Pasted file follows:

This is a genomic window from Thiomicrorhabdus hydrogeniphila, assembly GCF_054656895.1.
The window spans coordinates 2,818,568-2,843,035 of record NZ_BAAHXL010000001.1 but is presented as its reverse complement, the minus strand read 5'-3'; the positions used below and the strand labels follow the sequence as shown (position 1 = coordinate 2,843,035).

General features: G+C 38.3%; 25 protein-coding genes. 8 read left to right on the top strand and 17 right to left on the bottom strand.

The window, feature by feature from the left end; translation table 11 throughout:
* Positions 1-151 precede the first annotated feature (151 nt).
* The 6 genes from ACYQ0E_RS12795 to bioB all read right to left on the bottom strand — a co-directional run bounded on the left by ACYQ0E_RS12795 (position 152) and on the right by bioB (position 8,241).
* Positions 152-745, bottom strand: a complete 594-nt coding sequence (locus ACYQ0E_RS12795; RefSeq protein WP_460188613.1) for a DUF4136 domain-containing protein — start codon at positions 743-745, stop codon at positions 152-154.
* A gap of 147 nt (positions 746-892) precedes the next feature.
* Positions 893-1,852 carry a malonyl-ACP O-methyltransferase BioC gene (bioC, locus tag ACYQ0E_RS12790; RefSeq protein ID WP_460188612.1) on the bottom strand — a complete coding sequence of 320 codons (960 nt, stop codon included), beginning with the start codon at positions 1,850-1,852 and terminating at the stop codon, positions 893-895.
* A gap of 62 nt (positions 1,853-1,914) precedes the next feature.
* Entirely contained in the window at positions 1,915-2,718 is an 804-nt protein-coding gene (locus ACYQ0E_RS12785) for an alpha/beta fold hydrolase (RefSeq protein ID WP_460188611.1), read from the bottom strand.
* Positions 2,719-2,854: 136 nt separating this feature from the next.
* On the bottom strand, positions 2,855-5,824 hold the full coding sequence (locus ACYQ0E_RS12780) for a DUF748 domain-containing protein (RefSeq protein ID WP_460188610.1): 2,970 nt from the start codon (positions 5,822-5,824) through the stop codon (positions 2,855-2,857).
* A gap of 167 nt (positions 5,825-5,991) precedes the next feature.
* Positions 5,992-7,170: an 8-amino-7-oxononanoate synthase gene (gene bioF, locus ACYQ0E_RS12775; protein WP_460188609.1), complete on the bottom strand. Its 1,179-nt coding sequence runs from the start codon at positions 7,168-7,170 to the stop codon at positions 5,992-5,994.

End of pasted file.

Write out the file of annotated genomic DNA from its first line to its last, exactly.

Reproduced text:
This is a genomic window from Thiomicrorhabdus hydrogeniphila, assembly GCF_054656895.1.
The window spans coordinates 2,818,568-2,843,035 of record NZ_BAAHXL010000001.1 but is presented as its reverse complement, the minus strand read 5'-3'; the positions used below and the strand labels follow the sequence as shown (position 1 = coordinate 2,843,035).

General features: G+C 38.3%; 25 protein-coding genes. 8 read left to right on the top strand and 17 right to left on the bottom strand.

The window, feature by feature from the left end; translation table 11 throughout:
* Positions 1-151 precede the first annotated feature (151 nt).
* The 6 genes from ACYQ0E_RS12795 to bioB all read right to left on the bottom strand — a co-directional run bounded on the left by ACYQ0E_RS12795 (position 152) and on the right by bioB (position 8,241).
* Positions 152-745, bottom strand: a complete 594-nt coding sequence (locus ACYQ0E_RS12795; RefSeq protein WP_460188613.1) for a DUF4136 domain-containing protein — start codon at positions 743-745, stop codon at positions 152-154.
* A gap of 147 nt (positions 746-892) precedes the next feature.
* Positions 893-1,852 carry a malonyl-ACP O-methyltransferase BioC gene (bioC, locus tag ACYQ0E_RS12790; RefSeq protein ID WP_460188612.1) on the bottom strand — a complete coding sequence of 320 codons (960 nt, stop codon included), beginning with the start codon at positions 1,850-1,852 and terminating at the stop codon, positions 893-895.
* A gap of 62 nt (positions 1,853-1,914) precedes the next feature.
* Entirely contained in the window at positions 1,915-2,718 is an 804-nt protein-coding gene (locus ACYQ0E_RS12785) for an alpha/beta fold hydrolase (RefSeq protein ID WP_460188611.1), read from the bottom strand.
* Positions 2,719-2,854: 136 nt separating this feature from the next.
* On the bottom strand, positions 2,855-5,824 hold the full coding sequence (locus ACYQ0E_RS12780) for a DUF748 domain-containing protein (RefSeq protein ID WP_460188610.1): 2,970 nt from the start codon (positions 5,822-5,824) through the stop codon (positions 2,855-2,857).
* A gap of 167 nt (positions 5,825-5,991) precedes the next feature.
* Positions 5,992-7,170: an 8-amino-7-oxononanoate synthase gene (gene bioF, locus ACYQ0E_RS12775; protein WP_460188609.1), complete on the bottom strand. Its 1,179-nt coding sequence runs from the start codon at positions 7,168-7,170 to the stop codon at positions 5,992-5,994.